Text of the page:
Protein & Weight Loss

Written on 12/29/2019
Jamie Gilliam

One of the biggest mistakes we see women make when trying to lose weight, build muscle or maintain weight is lack of protein in their diets. Protein is one of the three macronutrients, along with carbohydrates and fat.


Protein is mostly known for its role in muscle synthesis, which supports weight loss by cultivating lean body mass to boost metabolism. Protein has also shown to satisfy hunger, which lowers the risk of overeating and can help control caloric intake.


Since protein is found in a wide variety of sources, including animal and plant-based products, obtaining adequate intake and meeting dietary needs to maintain health and lose weight is not diffiuclt.  


Why Is Protein Important For Weight Loss and Management?


The importance of protein in weight loss stems from a number of factors, including the following:


Protein Stimulates Muscle Growth 

One of the most important roles of protein is to repair, grow, and build lean muscle tissue. More lean muscle tissue allows your body to burn more calories at rest, which results in weight loss and the ability to maintain weight loss. 


Protein Helps Satisfy Hunger

According to data published in the Current Opinion of in Clinical Nutrition and Metabolic Care, protein has shown to be more satiating than carbohydrate and fat in the short and long-term.


Decreased hunger rates have also shown to coincide with higher intakes of essential amino acids, or amino acids that must be obtained through diet, such as leucine, lysine, tryptophan, isoleucine, and threonine.


Regulates Hormones

A series of hormones regulate hunger. The American Journal of Clinical Nutrition reports consuming a high-protein diet has shown to induce satiating hormones, which can help control appetite and food consumption.


Keeps Blood Sugar Levels Stable

If you have ever heard to include protein with all meals and snacks, this is why…

Complex carbs and fiber are released slowly, but simple and refined carbs cause blood sugar spikes and a subsequent drop, which tends to cause food cravings not so long after. 


Pairing protein with carb sources slows down the absorption of sugar from your stomach into the bloodstream, helping to stabilize blood sugars and warding off future cravings. 


Protein Increases Energy Expenditure

The "thermic effect of food" (TEF) is the energy the body uses to digest food into smaller, absorbable components. Protein has a higher TEF compared to carbs and fat, which essentially means the body burns more calories through the digestion process than the other two macronutrients.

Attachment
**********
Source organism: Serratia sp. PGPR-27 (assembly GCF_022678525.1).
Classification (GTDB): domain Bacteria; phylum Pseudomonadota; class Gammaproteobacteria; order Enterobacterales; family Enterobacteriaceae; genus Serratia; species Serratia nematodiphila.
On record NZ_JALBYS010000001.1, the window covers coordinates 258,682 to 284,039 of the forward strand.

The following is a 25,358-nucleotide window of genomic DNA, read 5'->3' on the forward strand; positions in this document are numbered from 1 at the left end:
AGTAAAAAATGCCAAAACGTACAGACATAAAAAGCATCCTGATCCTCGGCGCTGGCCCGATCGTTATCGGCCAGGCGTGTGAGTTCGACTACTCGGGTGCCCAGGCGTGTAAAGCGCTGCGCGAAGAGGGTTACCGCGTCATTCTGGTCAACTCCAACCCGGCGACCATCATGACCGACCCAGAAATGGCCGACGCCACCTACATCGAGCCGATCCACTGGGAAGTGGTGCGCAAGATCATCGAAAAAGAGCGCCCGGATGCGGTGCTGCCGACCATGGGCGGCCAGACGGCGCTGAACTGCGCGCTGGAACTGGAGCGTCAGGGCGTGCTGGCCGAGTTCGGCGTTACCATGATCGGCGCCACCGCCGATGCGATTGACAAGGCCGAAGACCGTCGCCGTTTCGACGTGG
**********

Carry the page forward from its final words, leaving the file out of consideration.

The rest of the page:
Protein Supplies B Vitamins to the Body

The majority of lean proteins are rich in B vitamins. While each of the eight essential B vitamins has their own set of functions, they cohesively provide the body with energy and helps metabolic processes function at their prime.


How Much Protein For Your Body?


Protein intake recommendations vary based on a number of factors, including age, weight, gender, and activity levels, though adults are often encouraged to consume at least 10 to 35 percent of total daily calories from protein sources. 


The suggested daily protein intake for individuals is 0.8 grams of protein per kilogram (g/kg) of body weight, up to 1g per kilogram of body weight.  


And despite the popularity of a high-protein, low-carb diet, there is evidence detailing diets high in protein but containing an adequate amount of carbohydrates have been successfully used to improving metabolic rates.  Don't worry, we will discuss carbohydates in another article.  


Right now....focus on protein and eating more quality green vegetables, while limiting processed foods and sugar.  


Meeting Protein Recommendations 

Along with consuming adequate protein, it is imperative to achieve recommendations through high-quality products. So instead of choosing bacon, hot dogs, other processed meats, opt for the following lean meats and fish to reduce unwanted fat, salt, and additional preservatives:

• Beef Sirloin: 19 grams per 3 ounces 
• Chicken: 17 grams per 3 ounces 
• Eggs: 6 grams per 1 medium egg 
• Shrimp: 19 grams per 3 ounces
• Tilapia: 23 grams per 1 cooked fillet
• Tuna: 25 grams per standard can


While I am not a big fan of dairy products and suggest avoiding all dairy and derivatives (especially if you are suffer from hormone imbalances and thyroid issues), dairy products can be a good source of protein.  Although research suggests consuming full-fat and whole products may not be as concerning as once believed, individuals watching calorie intake may benefit from choosing "low-fat" options:

• Dairy Milk: 8 grams per 8-ounce cup
• Greek Yogurt: 20 grams per 1 cup grams

(beware of added sugars) 
• Cottage Cheese: 13 grams per ½ cup 


Whether following a vegetarian lifestyle or simply trying to reduce meat intake, plant-based proteins are valuable meat alternatives whilst often supplying healthy fat and fiber. Shake up your standard meat dishes with:

• Black Beans: 19 grams per ½ cup 
• Lentils: 9 grams per ½ cup boiled 
• Peanut Butter: 8 grams per two tablespoons 
• Quinoa: 4 grams per ½ cup cooked 
• Soybeans: 22 grams per 1 cup boiled
• Tempeh: 31 grams per 1 cup 
• Tofu: 20 grams per 1 cup 


I hope this sheds some light on the importance of protein intake!  To keep it simple,  consume protein at every meal and snack and you'll get plenty of daily protien!